“In the 1970s, as far as I can tell, Thaler and I were the only academics referring to ourselves as behavioural economists,” Shefrin notes. “Now, Behavioural Economics is a recognized sub-field of economics.”

For the past 40 years, Shefrin has been teaching at Santa Clara University’s Leavey School of Business where he currently holds the Mario Belotti Chair in the Department of Finance. He has published widely in the area and writes for both academics and lay people. His most recent book, “Behavioral Risk Management”, was published in 2015. This book argues that the most important risk management disasters in the preceding fifteen years all have psychological pitfalls at their root.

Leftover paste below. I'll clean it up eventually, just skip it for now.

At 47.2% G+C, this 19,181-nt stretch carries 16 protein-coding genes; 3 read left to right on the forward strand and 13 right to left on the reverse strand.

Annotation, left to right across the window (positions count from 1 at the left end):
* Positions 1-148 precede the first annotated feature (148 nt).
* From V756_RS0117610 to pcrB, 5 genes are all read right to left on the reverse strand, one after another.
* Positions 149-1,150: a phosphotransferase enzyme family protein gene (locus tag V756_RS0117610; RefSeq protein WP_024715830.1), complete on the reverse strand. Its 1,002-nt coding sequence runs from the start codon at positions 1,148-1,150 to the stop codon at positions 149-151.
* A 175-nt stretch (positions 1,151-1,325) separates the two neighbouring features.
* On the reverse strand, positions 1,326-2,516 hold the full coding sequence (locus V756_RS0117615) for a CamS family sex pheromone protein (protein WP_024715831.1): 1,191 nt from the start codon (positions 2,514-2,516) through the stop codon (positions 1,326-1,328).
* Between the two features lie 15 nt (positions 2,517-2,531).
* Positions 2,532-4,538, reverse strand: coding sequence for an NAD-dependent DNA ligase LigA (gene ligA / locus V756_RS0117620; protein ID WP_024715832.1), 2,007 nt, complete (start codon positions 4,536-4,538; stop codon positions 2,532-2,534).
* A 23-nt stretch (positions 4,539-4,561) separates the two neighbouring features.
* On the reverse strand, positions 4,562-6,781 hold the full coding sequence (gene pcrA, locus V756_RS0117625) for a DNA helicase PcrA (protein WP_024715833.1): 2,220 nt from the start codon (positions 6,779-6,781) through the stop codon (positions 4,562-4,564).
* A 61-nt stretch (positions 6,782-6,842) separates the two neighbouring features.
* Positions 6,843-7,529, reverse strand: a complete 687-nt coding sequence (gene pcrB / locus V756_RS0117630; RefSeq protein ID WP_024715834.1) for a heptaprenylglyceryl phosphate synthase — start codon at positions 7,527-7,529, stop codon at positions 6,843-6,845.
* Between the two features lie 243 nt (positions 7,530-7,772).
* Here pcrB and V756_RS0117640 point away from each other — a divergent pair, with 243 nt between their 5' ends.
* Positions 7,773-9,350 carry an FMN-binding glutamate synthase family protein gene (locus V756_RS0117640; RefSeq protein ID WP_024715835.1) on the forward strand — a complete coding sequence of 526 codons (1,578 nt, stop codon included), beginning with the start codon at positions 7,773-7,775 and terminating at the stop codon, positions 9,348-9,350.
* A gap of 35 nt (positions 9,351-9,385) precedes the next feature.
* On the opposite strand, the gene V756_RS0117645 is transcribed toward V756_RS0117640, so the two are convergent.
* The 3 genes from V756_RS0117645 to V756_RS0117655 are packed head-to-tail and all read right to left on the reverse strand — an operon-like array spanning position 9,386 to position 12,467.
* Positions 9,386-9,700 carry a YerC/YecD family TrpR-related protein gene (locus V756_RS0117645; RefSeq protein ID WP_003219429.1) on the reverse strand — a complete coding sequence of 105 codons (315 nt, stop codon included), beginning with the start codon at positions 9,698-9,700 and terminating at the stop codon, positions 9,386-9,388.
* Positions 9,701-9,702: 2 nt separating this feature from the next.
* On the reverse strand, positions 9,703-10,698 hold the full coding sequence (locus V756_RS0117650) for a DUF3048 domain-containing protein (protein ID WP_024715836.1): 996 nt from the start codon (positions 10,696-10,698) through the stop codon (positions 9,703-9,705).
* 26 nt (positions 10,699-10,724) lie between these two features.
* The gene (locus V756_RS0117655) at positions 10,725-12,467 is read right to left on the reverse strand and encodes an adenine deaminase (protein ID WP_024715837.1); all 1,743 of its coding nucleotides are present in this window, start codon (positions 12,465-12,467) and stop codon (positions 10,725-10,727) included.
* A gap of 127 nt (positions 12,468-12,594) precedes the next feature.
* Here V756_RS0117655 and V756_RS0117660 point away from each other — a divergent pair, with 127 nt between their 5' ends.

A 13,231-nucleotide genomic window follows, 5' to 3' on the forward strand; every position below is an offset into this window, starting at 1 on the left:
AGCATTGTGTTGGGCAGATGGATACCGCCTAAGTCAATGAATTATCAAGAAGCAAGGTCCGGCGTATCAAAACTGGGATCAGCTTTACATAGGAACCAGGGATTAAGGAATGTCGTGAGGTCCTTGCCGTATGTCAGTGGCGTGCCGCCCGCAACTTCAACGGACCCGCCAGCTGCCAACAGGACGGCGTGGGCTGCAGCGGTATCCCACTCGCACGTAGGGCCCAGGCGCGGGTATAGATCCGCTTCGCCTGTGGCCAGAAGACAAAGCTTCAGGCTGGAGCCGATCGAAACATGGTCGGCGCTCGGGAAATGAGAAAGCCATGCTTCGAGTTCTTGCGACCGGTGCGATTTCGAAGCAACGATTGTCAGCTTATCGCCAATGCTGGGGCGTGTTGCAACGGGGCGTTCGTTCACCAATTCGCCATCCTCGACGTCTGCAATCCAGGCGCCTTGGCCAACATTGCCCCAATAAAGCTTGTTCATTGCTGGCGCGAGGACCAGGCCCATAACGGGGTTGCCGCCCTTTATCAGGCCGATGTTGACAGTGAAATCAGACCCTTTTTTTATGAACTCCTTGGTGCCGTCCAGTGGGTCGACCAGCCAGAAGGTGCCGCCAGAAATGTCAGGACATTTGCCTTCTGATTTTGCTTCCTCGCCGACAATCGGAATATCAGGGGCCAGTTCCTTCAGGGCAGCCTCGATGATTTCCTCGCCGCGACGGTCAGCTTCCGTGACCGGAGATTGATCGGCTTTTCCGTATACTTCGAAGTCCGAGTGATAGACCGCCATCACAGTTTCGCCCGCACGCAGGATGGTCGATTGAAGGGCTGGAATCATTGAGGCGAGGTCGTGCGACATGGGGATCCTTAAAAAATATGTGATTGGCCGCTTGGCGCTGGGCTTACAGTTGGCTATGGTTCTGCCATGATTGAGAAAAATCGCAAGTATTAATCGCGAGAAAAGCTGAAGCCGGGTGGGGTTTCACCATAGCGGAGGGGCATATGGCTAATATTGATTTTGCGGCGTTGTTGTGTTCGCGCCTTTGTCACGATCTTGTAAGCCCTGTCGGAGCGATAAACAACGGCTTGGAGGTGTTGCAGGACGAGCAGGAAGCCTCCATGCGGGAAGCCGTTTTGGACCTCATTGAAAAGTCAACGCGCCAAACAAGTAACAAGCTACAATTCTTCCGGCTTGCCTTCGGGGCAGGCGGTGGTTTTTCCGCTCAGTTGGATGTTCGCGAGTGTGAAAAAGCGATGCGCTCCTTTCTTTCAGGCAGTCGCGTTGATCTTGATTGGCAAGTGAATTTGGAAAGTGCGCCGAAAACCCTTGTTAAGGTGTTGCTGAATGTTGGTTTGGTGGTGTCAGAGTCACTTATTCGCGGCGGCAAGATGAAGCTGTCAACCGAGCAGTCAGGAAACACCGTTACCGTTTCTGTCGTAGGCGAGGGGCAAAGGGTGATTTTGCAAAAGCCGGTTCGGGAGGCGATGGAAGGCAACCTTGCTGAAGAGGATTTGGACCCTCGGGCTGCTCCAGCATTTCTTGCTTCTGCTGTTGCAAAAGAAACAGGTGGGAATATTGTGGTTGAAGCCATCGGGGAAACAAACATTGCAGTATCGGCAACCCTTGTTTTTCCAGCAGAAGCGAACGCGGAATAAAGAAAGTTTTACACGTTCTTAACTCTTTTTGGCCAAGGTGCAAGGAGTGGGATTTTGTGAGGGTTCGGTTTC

“When it comes to managing our finances, we are often our own worst enemies,” he observes.

At 70, he is still writing and teaching. He says that his newest project focuses on applying behavioural insights to climate change. “The threat to our planet from global warming is monumental,” he states, “and we are underreacting to that threat.”
He says that he still comes back to Winnipeg every few years. On a previous visit, his wife Arna was chosen an Alumna of Distinction in the University of Manitoba School of Dental Hygiene. On this most recent visit, he followed in her footsteps as an Alumnus of Distinction at the university, an honour he describes as “extremely moving.”